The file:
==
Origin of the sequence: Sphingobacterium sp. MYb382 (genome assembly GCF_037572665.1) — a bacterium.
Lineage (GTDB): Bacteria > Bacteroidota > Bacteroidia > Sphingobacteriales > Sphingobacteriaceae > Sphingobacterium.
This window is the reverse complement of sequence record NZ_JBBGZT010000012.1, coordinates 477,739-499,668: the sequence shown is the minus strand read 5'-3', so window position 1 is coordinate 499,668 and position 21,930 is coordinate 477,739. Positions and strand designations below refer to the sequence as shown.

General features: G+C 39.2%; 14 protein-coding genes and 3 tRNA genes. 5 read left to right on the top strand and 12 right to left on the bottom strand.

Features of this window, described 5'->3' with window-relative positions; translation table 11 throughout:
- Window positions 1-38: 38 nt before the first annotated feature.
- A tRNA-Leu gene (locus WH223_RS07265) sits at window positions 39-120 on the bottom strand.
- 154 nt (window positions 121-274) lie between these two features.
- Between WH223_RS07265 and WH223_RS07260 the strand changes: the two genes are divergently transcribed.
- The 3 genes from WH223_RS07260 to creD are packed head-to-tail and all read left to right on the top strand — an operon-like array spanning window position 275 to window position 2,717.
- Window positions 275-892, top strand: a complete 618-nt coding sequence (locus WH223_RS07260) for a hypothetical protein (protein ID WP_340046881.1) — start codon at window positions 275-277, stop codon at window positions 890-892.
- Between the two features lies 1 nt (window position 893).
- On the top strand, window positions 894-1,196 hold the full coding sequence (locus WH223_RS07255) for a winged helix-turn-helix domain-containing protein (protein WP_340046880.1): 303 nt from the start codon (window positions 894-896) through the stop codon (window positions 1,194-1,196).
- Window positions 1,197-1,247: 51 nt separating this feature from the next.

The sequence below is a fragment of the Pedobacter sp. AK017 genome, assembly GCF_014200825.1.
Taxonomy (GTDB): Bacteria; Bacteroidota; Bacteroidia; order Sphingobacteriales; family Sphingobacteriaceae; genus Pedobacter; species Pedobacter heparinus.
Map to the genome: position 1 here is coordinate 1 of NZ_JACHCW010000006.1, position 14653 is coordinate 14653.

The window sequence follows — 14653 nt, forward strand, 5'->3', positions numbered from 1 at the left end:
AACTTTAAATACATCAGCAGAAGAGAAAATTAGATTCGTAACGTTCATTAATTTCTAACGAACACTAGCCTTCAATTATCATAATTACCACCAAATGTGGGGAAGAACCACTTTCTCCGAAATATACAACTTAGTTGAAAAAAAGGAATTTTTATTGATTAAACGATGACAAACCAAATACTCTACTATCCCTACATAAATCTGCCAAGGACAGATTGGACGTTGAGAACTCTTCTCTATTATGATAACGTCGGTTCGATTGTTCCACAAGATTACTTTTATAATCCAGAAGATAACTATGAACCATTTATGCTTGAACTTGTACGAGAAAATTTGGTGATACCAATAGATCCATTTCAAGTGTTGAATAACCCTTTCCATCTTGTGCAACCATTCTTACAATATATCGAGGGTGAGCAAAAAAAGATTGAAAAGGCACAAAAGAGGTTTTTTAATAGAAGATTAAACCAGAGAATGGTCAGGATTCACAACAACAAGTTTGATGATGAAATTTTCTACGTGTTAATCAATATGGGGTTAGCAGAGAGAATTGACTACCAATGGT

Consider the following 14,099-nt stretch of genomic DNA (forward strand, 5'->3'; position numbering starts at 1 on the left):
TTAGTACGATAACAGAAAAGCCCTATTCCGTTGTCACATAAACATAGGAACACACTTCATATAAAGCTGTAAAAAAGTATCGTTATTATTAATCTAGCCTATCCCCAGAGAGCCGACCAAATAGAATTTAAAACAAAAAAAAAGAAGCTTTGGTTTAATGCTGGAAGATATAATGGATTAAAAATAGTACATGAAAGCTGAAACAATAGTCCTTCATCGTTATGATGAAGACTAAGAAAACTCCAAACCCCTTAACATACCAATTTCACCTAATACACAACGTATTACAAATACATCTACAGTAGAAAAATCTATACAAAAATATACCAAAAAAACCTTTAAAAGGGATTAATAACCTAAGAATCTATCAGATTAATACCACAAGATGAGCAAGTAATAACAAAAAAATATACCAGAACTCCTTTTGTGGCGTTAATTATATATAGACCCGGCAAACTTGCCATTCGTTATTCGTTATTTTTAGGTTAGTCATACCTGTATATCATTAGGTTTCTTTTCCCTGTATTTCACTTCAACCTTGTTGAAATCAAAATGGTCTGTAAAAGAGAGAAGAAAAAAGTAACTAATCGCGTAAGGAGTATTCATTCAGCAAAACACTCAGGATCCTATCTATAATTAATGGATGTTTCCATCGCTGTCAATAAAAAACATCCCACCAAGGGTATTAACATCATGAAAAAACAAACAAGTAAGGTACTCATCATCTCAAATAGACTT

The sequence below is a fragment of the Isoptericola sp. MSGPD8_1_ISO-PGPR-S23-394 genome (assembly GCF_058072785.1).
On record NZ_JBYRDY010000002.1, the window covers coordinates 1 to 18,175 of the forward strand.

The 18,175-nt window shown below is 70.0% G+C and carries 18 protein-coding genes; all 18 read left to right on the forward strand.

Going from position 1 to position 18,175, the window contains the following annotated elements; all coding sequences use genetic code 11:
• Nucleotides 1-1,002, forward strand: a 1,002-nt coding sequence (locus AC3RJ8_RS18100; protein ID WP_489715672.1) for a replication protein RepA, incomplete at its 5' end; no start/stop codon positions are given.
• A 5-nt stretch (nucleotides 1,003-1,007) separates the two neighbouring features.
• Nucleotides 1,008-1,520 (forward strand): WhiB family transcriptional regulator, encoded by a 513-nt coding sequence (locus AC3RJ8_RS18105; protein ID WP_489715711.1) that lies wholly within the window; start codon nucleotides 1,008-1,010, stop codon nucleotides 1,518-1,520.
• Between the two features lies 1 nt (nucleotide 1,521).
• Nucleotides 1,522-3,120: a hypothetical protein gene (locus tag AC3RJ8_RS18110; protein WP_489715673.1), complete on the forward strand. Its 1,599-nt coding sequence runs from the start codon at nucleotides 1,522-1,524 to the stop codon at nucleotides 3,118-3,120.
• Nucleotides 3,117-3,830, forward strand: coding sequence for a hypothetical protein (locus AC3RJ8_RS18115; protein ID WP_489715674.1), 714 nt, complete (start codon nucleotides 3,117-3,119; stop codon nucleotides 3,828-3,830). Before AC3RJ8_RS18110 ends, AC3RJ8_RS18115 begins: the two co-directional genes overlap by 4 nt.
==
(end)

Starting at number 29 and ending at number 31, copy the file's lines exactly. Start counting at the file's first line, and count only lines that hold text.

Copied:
• Between the two features lies 1 nt (nucleotide 1,521).
• Nucleotides 1,522-3,120: a hypothetical protein gene (locus tag AC3RJ8_RS18110; protein WP_489715673.1), complete on the forward strand. Its 1,599-nt coding sequence runs from the start codon at nucleotides 1,522-1,524 to the stop codon at nucleotides 3,118-3,120.
• Nucleotides 3,117-3,830, forward strand: coding sequence for a hypothetical protein (locus AC3RJ8_RS18115; protein ID WP_489715674.1), 714 nt, complete (start codon nucleotides 3,117-3,119; stop codon nucleotides 3,828-3,830). Before AC3RJ8_RS18110 ends, AC3RJ8_RS18115 begins: the two co-directional genes overlap by 4 nt.